Librarians have a love/hate relationship with Google. We are just as prone as any mortal to wonder what on earth we did without it. We use Google tools daily and show students how to use features they may not have discovered. Many of us have gmail and Google Reader accounts. Some of us are paralyzed when Google Calendar takes a nap. We aren't sure where we're supposed to be, so we are tempted to take a nap, too.
We resent the apparent simplicity the Google search engine offers and bite our tongues when students roll their eyes at our databases and wonder aloud why we don't just have one box to search everything at once, like Google; did we ever think of that? Some of us did, but it still isn't as simple as Google.
Some of us let Google digitize our collections under a cloak of secrecy until the right media moment arrived. Some of us felt betrayed when Google decided not to pursue a more generous definition of fair use, but instead hammered out a proposed settlement with publishers and set out to become a bookseller instead of a library. Most of us were confused when Google decided that the principle of net neutrality had loopholes when it came to wireless access.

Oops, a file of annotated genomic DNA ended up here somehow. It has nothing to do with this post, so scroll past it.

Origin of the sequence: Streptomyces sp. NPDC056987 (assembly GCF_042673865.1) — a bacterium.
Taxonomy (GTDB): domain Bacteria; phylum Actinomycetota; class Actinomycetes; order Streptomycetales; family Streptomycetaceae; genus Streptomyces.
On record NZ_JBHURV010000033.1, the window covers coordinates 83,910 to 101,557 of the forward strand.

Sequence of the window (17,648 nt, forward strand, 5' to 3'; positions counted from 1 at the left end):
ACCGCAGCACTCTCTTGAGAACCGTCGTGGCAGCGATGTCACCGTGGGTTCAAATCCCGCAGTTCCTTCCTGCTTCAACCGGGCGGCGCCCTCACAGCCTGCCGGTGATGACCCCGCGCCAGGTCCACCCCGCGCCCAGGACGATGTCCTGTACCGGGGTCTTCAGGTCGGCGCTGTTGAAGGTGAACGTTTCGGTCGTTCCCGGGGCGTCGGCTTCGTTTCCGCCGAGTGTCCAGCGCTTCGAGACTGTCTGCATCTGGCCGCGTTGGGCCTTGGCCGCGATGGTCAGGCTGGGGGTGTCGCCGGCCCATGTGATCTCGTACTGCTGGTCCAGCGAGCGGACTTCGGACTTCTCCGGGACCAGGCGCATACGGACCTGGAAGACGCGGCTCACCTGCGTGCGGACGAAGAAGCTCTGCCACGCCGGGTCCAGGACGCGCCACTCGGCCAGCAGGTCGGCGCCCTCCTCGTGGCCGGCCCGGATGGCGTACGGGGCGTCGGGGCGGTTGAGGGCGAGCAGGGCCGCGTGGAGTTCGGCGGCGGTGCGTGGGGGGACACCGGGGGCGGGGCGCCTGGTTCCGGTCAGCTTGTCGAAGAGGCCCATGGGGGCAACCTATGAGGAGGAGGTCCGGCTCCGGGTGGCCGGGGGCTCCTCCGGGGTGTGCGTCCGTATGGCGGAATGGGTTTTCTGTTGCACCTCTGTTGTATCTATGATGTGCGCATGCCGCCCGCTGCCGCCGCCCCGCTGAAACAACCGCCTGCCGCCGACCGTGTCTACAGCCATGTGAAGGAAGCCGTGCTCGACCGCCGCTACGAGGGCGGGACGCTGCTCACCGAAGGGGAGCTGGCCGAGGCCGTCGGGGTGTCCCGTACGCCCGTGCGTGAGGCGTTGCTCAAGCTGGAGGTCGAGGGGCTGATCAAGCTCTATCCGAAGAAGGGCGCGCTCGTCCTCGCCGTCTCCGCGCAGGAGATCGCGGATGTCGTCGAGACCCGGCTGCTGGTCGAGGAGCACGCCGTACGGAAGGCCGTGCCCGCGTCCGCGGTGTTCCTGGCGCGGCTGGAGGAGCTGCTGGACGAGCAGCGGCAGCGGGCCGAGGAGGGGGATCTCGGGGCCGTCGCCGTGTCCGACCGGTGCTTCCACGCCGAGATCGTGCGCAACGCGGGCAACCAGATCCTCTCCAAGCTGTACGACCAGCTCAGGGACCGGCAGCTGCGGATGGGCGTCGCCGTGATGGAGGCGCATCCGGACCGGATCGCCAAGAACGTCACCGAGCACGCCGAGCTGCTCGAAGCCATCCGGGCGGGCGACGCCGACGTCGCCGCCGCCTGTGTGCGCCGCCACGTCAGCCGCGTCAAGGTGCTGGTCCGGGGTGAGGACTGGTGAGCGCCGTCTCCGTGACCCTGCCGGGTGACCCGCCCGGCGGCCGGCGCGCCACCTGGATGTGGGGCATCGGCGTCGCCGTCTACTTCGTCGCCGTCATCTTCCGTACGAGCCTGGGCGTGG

Rather than try to figure that one out, I offer instead a few simple ways in which we are alike and different.
Ways libraries are like Google
Both have as their mission to organize and make the world's information accessible.
Both make it possible to get digital information no matter where you are and even if you're still in your jammies.
Both have books, articles, videos, music, images, and other materials from all time periods.
Both offer tools to help you focus and narrow a search that most users ignore.
Both have blogs.
Both experiment with new technologies.
Both launch uber-cool technologies that, it turns out, nobody actually wants.
Both can be a huge time saver and a huge time waster, often on the very same day.
Both have good information and lots of information that is outdated, useless, incorrect, and biased.
Ways libraries are not like Google
Libraries protect your privacy.
Libraries don’t want to “improve your advertising experience.”
Libraries would object if a publisher came into the library and removed or altered their books.
Libraries want to stretch fair use so it’s in good shape, but not so far as to bring on a lawsuit; most libraries can’t afford to be sued.
Libraries know they can’t provide all information, much as they would like to.
Libraries need to satisfy local stakeholders, not shareholders.
Libraries will tell you how many books they have in their collections.
Libraries will answer questions over the phone.
Libraries will tell you what they’re working on.